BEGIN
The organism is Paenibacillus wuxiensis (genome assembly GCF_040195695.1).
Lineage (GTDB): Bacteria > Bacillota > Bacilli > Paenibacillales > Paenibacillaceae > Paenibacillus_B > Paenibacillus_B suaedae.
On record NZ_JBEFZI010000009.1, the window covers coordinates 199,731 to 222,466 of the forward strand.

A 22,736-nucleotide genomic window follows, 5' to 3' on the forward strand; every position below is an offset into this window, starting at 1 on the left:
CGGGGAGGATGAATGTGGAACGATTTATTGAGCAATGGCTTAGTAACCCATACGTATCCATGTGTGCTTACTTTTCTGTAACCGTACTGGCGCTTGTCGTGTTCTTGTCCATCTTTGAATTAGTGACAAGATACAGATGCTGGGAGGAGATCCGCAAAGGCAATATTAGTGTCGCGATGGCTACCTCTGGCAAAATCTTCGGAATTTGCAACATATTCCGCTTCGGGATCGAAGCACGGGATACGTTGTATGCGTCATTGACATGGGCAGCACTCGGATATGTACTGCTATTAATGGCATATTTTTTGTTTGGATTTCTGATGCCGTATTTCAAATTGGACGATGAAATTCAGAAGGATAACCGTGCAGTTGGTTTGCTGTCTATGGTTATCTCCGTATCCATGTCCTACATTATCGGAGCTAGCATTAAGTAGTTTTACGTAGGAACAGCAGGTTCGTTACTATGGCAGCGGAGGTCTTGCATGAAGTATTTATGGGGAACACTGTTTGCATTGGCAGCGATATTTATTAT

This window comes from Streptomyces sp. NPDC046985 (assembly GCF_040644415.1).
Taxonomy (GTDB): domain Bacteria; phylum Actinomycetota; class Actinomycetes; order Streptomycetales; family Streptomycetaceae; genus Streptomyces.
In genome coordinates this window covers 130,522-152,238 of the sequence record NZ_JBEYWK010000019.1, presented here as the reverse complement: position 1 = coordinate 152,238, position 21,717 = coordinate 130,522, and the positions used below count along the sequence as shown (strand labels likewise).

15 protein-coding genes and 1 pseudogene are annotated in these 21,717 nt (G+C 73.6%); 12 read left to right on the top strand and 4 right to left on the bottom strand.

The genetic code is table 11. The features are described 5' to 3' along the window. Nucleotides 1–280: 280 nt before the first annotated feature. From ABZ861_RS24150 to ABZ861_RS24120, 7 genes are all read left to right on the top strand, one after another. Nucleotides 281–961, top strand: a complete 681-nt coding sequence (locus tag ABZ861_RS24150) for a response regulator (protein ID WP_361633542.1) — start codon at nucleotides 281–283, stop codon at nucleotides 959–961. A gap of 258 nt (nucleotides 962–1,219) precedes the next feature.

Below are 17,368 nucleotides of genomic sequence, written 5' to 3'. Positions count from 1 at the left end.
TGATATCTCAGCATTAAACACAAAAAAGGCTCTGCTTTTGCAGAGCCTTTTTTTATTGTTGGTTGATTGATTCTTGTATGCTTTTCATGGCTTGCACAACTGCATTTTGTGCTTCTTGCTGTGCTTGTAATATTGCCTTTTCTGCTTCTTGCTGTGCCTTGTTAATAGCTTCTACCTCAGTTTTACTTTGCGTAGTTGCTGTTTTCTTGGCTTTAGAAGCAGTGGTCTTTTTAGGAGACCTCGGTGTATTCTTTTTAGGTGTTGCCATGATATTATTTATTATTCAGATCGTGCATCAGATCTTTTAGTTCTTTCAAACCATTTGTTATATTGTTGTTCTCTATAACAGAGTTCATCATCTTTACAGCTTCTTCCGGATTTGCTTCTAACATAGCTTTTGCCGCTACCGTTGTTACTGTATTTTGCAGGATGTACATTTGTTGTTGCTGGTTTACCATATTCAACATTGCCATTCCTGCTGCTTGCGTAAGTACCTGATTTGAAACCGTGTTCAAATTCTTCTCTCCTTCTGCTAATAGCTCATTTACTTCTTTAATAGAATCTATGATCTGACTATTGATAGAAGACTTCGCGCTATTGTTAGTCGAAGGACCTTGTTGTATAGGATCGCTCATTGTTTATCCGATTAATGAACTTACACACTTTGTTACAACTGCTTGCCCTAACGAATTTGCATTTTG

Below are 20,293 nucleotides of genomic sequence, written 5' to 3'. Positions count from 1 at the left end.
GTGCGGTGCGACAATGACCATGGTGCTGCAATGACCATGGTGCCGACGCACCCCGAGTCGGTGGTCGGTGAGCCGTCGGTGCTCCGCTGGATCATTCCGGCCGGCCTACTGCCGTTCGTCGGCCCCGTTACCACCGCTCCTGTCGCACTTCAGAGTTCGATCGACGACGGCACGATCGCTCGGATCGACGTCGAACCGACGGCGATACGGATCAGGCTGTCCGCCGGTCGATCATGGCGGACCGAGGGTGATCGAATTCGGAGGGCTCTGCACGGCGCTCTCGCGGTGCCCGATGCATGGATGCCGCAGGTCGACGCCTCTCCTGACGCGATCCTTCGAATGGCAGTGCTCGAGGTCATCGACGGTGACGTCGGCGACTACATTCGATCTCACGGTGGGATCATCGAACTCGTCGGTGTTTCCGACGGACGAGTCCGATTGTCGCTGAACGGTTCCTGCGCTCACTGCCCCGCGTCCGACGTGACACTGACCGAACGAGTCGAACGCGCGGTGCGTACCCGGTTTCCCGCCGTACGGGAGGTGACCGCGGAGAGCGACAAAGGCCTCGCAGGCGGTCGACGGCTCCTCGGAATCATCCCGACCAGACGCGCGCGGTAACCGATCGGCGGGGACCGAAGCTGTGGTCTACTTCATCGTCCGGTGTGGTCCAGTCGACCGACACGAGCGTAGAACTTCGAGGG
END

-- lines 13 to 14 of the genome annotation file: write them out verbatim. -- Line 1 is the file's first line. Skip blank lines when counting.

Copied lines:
Below are 20,293 nucleotides of genomic sequence, written 5' to 3'. Positions count from 1 at the left end.
GTGCGGTGCGACAATGACCATGGTGCTGCAATGACCATGGTGCCGACGCACCCCGAGTCGGTGGTCGGTGAGCCGTCGGTGCTCCGCTGGATCATTCCGGCCGGCCTACTGCCGTTCGTCGGCCCCGTTACCACCGCTCCTGTCGCACTTCAGAGTTCGATCGACGACGGCACGATCGCTCGGATCGACGTCGAACCGACGGCGATACGGATCAGGCTGTCCGCCGGTCGATCATGGCGGACCGAGGGTGATCGAATTCGGAGGGCTCTGCACGGCGCTCTCGCGGTGCCCGATGCATGGATGCCGCAGGTCGACGCCTCTCCTGACGCGATCCTTCGAATGGCAGTGCTCGAGGTCATCGACGGTGACGTCGGCGACTACATTCGATCTCACGGTGGGATCATCGAACTCGTCGGTGTTTCCGACGGACGAGTCCGATTGTCGCTGAACGGTTCCTGCGCTCACTGCCCCGCGTCCGACGTGACACTGACCGAACGAGTCGAACGCGCGGTGCGTACCCGGTTTCCCGCCGTACGGGAGGTGACCGCGGAGAGCGACAAAGGCCTCGCAGGCGGTCGACGGCTCCTCGGAATCATCCCGACCAGACGCGCGCGGTAACCGATCGGCGGGGACCGAAGCTGTGGTCTACTTCATCGTCCGGTGTGGTCCAGTCGACCGACACGAGCGTAGAACTTCGAGGG